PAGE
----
The death of Brooke Astor and the controversy around her fortune reminded us of another great fortune, made a century ago in Wall Street, by a woman whose will was so iron-clad that no one but her two children ever got a cent of it, Hetty Green.
The press called her “The Witch of Wall Street.”The basis for the name was her irascibility and her personal hygiene. She stunk. In summertime the odor would be so foul that people working in the same bank office where she kept a desk would scheme to stay as far away from her as possible. Her long black dresses, decades out of style, would turn green and ragged from wear and filth. Her fingernails were crusty dirty. She went around for 20 years beleaguered by a painful hernia before she finally had to see the doctor. She was outraged by his fee for surgery ($150 – this was a century ago), but so desperate that she agreed. And later she tried to stiff the doctor, as was her wont whenever it came to paying for anybody’s services.
She was known as “the richest woman in America” or “the richest woman in the world.” Therein lay the real reason a lot of men thought she was a witch. She’d inherited almost $7 million from her father and her aunt in 1865. That was a great fortune, comparable to a hundred million in the buying power of today’s currency (there was little or no inflation, save for the time of the Civil War, from 1800 to 1929). Between the ages of 31, when she inherited, and fifty years later, when she died, she single-handedly (and really single-handedly because she trusted no one with her money) turned that into almost $200 million (or approximately $17 billion in today’s currency).
She was born Henrietta Howland Robinson in New Bedford, Massachusetts, on November 21, 1834, at the dawn of the Victorian age. Both her mother and father came from old, established Colonial families. Hetty’s great-grandfather went to sea at an early age, got in at the start of the American whaling industry, and eventually owned the country’s greatest whaling fleet. Her father, Edward Robinson, who joined the family whaling-ship business, was strictly interesting making money. Hetty once told a reporter, “My father told me never to give anyone anything, not even a kindness.” (ed.’s note: Doris Duke’s father James B. Duke was more humanitarian on his advice to his daughter and only child – he told her simply never to trust anybody.) With a father like Hetty’s it is no wonder that her mother often sought warmth and refuge in her sister Sylvia’s house. Edward Robinson, however, increased the family inheritance 20 times over.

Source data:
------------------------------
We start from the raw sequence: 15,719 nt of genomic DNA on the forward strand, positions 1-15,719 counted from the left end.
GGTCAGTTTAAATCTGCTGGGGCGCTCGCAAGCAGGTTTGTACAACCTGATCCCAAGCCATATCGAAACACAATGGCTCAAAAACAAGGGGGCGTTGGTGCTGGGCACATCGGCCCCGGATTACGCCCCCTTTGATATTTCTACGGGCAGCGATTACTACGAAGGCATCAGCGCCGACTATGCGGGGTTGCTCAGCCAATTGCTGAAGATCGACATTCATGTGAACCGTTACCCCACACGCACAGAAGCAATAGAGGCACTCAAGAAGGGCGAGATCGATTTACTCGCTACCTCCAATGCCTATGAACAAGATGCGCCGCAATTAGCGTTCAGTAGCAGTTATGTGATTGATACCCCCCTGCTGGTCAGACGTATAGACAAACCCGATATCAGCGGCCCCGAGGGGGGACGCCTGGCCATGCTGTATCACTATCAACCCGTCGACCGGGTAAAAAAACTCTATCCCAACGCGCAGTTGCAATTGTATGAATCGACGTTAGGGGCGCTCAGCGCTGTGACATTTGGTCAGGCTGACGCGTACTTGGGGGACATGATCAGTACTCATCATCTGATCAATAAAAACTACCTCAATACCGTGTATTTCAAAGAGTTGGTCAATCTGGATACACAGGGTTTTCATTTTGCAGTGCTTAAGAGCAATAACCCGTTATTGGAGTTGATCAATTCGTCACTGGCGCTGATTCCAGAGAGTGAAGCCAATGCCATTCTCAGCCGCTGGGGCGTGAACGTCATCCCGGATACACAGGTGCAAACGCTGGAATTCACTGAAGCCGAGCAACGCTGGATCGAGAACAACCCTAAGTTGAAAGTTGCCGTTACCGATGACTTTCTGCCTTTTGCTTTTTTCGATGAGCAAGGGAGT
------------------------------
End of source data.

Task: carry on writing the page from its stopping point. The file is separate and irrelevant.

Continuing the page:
In her youth, Hetty had been sent to a boarding school, but only briefly. She had little interest in any of it. She preferred being at her father’s side as he conducted his daily business in New Bedford. After dinner, the girl would spend her hours reading the financial pages from the New York and Boston papers.
She had been a goodlooking young woman. By 20, attempts were made to present her to society both in Boston and New York. Her father gave her a wardrobe worth $1200 (in the tens of thousands in today’s currency), but she sold the clothes and invested the money in the stock market. She relied on an unwitting cousin she was staying with in New York to buy her what she needed.
When she was 25, her long-suffering mother died. Her mother’s estate went to her father with none to her. Hetty wanted to contest the will but was afraid that confronting her father might jeopardize her future interest in his estate. The dilemma was compounded by father’s expressed desire – now freed from marriage and still handsome, virile and rich in his late 50s – to change his life. He sold his interests in the family firm and moved to New York where he joined a new shipping partnership. At the end of the Civil War, with prices inflating vigorously, Edward Robinson sold his share of the partnership for almost $5 million.
Hetty followed her father to New York, concerned that he might remarry and start another family, which could seriously alter her future inheritance. Coincidentally, her maiden aunt Sylvia Howland, the richest lady in New Bedford, was talking about re-doing her will and leaving the bulk of her estate to friends, relatives, and charity, and not to Hetty. Alarmed at the prospect, Hetty went to work on auntie, extracting her promise that she would never, ever, change her will (leaving everything to Hetty). Aunt Sylvia died two years late, however, and Hetty soon learned that Sylvia had indeed changed her will, seriously diminishing Hetty’s share of the $2 million estate. Coincidentally that same year Hetty’s father also died, leaving her $1 million outright and the income from a $5 million trust. She was 31 years old.
Despite her ample inheritance from her father, Hetty was outraged by Aunt Sylvia’s new will. She felt she should have been its absolute heiress and went to court over it. The courts turned down her claim. She sued, presenting an “earlier” will that turned out to be a forgery. The battle brought Hetty Green her first public (and unfavorable) exposure and was reported on in the press all over the country.